Friday, May 23, 2008

The Basics of Mystery Shopping: FREE stuff!

If you've ever seen an ad for mystery shopping, it probably reads something like this:

Love to shop? Shop at your favorite stores and keep what you buy for FREE!

The reality is slightly different.

Being a mystery shopper is only one-third shopping. In my shopping business, I spend about three hours a day researching assignments, filling out applications with new companies, completing online survey forms for shops I've done and managing the recordkeeping associated with my business. So, love to shop? Good! Love paperwork? Better!

At my current count, there are just over 400 mystery shopping companies. Each company has their own corral of clients and the client list is just as proprietary and closely guarded as any private detective or law firm. (In some states, a private investigator's license is a legal requirement for mystery shoppers.) A reputable company (and a trustworthy shopper) will never, ever reveal what company provides shops for which retailer. As a matter of fact, part of the contract we sign with mystery shopping companies is that we will not divulge where we shop for whom. So, if you want to "shop at your favorite stores," your best bet is to sign up with all 400+ companies, check their websites daily for new job listings and be the first to sign up for them! In reality, however, you will probably end up shopping locations you don't mind shopping more often than at your favorite stores.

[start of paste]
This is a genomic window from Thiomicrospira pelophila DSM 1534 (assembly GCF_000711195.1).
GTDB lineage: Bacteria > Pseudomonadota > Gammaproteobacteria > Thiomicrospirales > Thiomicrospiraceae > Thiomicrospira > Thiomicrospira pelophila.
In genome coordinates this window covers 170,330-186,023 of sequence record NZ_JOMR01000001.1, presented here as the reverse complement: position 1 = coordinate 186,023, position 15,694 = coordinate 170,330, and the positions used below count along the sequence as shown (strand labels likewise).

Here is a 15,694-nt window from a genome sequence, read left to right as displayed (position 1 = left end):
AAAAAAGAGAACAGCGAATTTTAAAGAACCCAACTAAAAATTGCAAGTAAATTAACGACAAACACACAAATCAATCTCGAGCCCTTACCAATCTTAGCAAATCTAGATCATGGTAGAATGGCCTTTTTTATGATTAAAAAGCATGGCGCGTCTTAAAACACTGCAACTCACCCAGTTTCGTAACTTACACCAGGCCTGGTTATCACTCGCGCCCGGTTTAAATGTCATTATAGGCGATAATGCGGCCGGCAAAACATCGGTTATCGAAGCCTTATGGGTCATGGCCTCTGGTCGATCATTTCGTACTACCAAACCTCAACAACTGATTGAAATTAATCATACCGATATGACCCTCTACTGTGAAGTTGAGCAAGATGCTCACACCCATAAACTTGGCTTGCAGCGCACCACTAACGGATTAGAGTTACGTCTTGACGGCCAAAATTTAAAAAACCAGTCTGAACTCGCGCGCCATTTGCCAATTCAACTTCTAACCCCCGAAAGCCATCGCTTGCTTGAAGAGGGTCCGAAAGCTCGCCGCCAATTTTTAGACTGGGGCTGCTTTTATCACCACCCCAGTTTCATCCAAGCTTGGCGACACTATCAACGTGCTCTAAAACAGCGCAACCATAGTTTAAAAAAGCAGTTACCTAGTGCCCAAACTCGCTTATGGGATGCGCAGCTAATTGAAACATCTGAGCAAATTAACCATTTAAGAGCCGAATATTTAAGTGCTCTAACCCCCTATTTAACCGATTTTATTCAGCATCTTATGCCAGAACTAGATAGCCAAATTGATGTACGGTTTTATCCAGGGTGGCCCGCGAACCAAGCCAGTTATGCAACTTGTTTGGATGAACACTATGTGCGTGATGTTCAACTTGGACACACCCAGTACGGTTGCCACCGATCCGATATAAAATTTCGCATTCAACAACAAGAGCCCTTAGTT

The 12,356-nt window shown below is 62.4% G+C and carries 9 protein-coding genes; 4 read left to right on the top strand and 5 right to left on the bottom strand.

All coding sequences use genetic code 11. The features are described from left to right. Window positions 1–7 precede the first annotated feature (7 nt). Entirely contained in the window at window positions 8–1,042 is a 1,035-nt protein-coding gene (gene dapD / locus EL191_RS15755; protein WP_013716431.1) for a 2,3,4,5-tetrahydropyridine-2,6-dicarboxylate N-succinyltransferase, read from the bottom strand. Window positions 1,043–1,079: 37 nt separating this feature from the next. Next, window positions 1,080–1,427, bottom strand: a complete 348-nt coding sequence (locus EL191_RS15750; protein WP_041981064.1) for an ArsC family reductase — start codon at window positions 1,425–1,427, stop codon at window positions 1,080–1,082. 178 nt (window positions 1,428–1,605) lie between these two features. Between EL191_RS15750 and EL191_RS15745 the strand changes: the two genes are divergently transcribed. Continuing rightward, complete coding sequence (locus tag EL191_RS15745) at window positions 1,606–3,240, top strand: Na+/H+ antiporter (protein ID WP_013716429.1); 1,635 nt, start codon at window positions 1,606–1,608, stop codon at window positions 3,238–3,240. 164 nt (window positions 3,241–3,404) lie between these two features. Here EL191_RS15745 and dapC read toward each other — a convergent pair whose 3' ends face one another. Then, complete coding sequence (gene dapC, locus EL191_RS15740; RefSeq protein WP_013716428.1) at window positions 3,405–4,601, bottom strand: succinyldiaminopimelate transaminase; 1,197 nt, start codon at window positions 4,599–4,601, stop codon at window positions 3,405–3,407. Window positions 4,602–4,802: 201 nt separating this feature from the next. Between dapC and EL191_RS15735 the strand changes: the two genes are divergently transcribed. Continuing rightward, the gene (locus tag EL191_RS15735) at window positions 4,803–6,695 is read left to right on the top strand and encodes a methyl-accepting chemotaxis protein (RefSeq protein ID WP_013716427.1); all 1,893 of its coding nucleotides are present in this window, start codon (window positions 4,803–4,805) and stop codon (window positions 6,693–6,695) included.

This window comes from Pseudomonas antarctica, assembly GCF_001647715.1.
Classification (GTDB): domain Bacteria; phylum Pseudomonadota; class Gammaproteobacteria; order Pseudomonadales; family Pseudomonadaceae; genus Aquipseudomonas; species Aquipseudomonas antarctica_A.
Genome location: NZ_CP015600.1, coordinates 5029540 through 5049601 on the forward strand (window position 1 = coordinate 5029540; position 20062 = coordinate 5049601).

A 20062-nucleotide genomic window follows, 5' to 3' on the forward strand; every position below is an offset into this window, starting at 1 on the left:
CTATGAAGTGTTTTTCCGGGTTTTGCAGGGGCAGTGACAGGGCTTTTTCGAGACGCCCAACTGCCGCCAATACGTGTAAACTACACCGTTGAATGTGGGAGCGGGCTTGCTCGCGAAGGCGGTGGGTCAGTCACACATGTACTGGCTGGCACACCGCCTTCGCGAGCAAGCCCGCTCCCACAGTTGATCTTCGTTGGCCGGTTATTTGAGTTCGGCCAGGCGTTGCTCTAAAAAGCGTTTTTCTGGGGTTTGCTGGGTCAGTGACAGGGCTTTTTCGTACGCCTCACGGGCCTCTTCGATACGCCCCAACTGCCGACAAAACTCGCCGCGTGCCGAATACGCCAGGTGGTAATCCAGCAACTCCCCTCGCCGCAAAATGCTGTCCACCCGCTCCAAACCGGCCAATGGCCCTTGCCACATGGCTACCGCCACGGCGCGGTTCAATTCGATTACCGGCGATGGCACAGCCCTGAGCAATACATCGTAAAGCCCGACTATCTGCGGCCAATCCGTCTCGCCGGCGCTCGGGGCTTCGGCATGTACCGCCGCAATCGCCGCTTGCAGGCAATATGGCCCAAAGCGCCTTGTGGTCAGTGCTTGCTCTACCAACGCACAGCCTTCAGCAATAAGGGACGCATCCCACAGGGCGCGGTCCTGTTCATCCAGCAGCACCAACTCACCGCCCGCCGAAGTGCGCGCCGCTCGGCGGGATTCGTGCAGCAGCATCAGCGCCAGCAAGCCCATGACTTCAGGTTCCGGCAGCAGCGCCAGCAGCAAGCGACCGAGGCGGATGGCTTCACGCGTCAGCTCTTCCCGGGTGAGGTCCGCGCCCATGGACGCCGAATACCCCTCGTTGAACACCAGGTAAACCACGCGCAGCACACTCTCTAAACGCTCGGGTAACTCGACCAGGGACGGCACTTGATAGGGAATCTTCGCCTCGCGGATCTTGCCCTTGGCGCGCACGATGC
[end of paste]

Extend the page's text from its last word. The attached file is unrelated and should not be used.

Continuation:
"Keep what you buy for free" is misleading as well. Remember my part one example? Superstore, Inc. has already set their prices and shop requirements with Mystery Shopping Company long before the job is available to accept by Sally Shopper. Superstore, Inc. is paying for the services of Mystery Shopping Company and might want to limit their additional expenses, so they might say a purchase is required but only $5 of whatever you choose to buy will be reimbursed. So, they might have you shop for an iPod, but all they will reimburse is a can of soda or pack of gum. Sure, you can buy the iPod, but you'll be paying for all but $5 of it yourself. Never once have I been sent to a dress shop that sells $300 dresses and been reimbursed for the cost of such a delectable frock. In this case, they would reimburse me for a pair of socks, say $10 or so. Often, Superstore will dictate what must be purchased: a cherry vanilla yogurt freeze at their snack bar, for example. Wow, I'd rather have chocolate, but cherry vanilla is the assignment. Yes, I got to keep what I bought for FREE!

So, if you have dreams of buying multiple pairs of Manolos until your closet resembles Imelda Marcos', play the lottery. If you don't mind taking what is offered or getting a discount on pricier merchandise, read on!

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